"Antiwar radicals, recoiling from soullessness, challenged the church of technocratic rationality. Taking this challenge seriously, recovering the mood of an extended moment, requires beginning earlier and ending later than 1968. Cultural upheaval cannot be confined by the calendar. At least one contribution to the literature, the music industry executive Danny Goldberg's In Search of the Lost Chord, treats 1967 as the defining moment when 'the hippie idea' still held transformational promise, and countercultural protest had not yet succumbed to police violence, undercover provocateurs, or media caricature--while 1968, in contrast, was a dark time of assassinations, riots, and the resurgence of the right."
--New York Review of Books
"Out now in paperback, In Search of the Lost Chord contains a good bit of reflection and nostalgia, not from the perspective of a participant in the events of 1967 but from a teenager observer in New York, feeling the vibes and watching as the world tilted on a different angle."
Selected praise for the hardcover edition of In Search of the Lost Chord: 1967 and the Hippie Idea:
"A legendary steward of the hip musical world...Goldberg plunges into a thorough, panoramic account of the culture, politics, media, music and mores of the year to demolish the idea that it was trivial...Goldberg's deep purchase on his subject and his storytelling ease make it fresh."
--Sheila Weller, New York Times Book Review
"[Goldberg's] newest book, In Search of the Lost Chord: 1967 and the Hippie Idea, explores and fuses together the musical, political and spiritual revolutions of the time into a narrative about a moment when 'there was an instant sense of tribal intimacy one could have even with a stranger.'"
"Goldberg brings a personal passion that itself illustrates the lasting resonance of the hippie era."
"Written with the acuity of someone who lived through the times he writes about, this is a thoughtful and wide-ranging exploration not just of one year in history but also of a culture and a way of thinking that continues to reverberate today."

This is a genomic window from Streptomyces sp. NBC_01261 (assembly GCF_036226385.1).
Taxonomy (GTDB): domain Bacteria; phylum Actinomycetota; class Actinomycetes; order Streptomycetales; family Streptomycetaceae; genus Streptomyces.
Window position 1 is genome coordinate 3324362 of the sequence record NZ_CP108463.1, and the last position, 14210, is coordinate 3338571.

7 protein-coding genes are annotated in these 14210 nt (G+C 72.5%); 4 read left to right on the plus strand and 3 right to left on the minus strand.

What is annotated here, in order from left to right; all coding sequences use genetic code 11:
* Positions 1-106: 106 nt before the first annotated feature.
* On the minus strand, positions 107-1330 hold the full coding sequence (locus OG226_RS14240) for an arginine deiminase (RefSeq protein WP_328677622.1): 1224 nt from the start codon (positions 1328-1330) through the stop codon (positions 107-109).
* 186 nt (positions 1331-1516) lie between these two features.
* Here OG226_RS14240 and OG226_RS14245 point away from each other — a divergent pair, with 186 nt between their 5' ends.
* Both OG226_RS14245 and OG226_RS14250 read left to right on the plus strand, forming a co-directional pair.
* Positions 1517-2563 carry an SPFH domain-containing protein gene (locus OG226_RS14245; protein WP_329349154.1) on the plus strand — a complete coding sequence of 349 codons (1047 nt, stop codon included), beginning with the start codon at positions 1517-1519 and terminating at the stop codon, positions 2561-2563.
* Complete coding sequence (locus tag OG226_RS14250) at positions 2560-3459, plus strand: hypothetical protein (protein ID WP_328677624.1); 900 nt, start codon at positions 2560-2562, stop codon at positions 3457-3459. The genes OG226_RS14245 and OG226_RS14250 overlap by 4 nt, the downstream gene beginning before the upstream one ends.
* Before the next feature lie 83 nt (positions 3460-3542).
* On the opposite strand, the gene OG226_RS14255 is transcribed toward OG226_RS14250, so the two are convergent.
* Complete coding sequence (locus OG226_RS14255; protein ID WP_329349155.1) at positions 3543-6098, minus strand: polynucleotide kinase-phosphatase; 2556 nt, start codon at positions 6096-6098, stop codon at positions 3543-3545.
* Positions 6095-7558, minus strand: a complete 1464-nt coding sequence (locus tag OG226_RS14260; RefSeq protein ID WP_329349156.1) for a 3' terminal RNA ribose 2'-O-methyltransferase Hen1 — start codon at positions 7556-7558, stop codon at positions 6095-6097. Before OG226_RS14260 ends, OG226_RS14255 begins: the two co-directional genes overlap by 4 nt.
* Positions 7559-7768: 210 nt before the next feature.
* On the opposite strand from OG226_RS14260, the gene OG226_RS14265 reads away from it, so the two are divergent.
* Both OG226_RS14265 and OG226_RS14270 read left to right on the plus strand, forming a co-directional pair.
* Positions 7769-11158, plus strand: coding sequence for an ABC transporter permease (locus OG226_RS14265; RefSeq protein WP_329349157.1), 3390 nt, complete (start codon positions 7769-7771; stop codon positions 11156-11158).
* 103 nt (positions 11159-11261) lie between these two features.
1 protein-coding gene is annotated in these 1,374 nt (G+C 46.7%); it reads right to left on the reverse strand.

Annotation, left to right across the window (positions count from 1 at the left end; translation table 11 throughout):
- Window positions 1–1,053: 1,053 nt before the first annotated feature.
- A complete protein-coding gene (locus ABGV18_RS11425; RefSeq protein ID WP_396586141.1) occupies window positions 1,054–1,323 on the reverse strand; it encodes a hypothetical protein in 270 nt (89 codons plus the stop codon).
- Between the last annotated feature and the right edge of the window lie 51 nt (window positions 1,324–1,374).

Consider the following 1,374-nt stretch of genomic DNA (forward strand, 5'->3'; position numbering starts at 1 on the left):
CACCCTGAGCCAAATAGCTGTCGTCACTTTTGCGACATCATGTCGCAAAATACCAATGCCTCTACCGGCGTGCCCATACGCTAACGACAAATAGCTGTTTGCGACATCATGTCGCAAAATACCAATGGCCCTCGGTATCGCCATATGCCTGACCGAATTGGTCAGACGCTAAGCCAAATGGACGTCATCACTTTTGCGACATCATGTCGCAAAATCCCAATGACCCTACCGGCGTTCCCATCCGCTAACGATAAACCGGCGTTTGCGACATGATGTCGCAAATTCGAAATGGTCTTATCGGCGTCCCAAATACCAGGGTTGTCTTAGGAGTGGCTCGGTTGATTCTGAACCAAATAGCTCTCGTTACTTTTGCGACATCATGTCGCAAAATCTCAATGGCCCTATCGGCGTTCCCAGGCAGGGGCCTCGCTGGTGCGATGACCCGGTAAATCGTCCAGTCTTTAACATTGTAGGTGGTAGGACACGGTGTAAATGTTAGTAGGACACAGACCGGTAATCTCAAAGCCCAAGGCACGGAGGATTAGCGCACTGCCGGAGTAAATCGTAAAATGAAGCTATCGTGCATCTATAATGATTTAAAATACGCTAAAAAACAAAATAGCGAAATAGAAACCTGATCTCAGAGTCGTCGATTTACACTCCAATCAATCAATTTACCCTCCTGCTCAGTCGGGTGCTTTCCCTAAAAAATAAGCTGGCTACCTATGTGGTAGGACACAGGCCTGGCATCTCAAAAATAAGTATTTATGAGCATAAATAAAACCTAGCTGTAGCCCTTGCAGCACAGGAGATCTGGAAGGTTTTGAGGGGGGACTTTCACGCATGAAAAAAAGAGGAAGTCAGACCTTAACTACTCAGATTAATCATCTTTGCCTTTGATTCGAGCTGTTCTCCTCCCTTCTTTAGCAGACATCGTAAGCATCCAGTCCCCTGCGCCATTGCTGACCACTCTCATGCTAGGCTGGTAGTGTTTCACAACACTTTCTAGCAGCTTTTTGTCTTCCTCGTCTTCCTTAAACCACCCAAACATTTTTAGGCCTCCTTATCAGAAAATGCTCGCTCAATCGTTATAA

In Search of the Lost Chord is a subjective history of 1967, the year Danny Goldberg graduated from high school. It is also a refreshing and new analysis of the era; by looking at not only the political causes, but also the spiritual, musical, and psychedelic movements, Goldberg provides a unique perspective on how and why the legacy of 1967 lives on today.
1967 was the year of the release of the Beatles's Sgt. Pepper's Lonely Hearts Club Band, and of debut albums from the Doors, the Grateful Dead, Jimi Hendrix, and Janis Joplin, among many others. 1967 was also the year of the Summer of Love; the year that millions of now-illegal LSD tabs flooded America; Muhammad Ali was convicted of avoiding the draft; Martin Luther King Jr. publicly opposed the war in Vietnam; Stokely Carmichael championed Black Power; Israel won the Six-Day War; and Che Guevara was murdered. It was the year that hundreds of thousands of protesters vainly attempted to levitate the Pentagon. It was the year the word "hippie" peaked and died, and the Yippies were born.
Exhaustively researched and informed by interviews with Allen Ginsberg, Timothy Leary, Ram Dass, Tom Hayden, Cora Weiss, Grace Slick, and others, In Search of the Lost Chord is a mosaic of seminal moments in the psychedelic, spiritual, rock-and-roll, and political protest cultures of 1967.
This paperback edition includes a brand-new afterword by the author, along with twenty photographs by Peter Simon.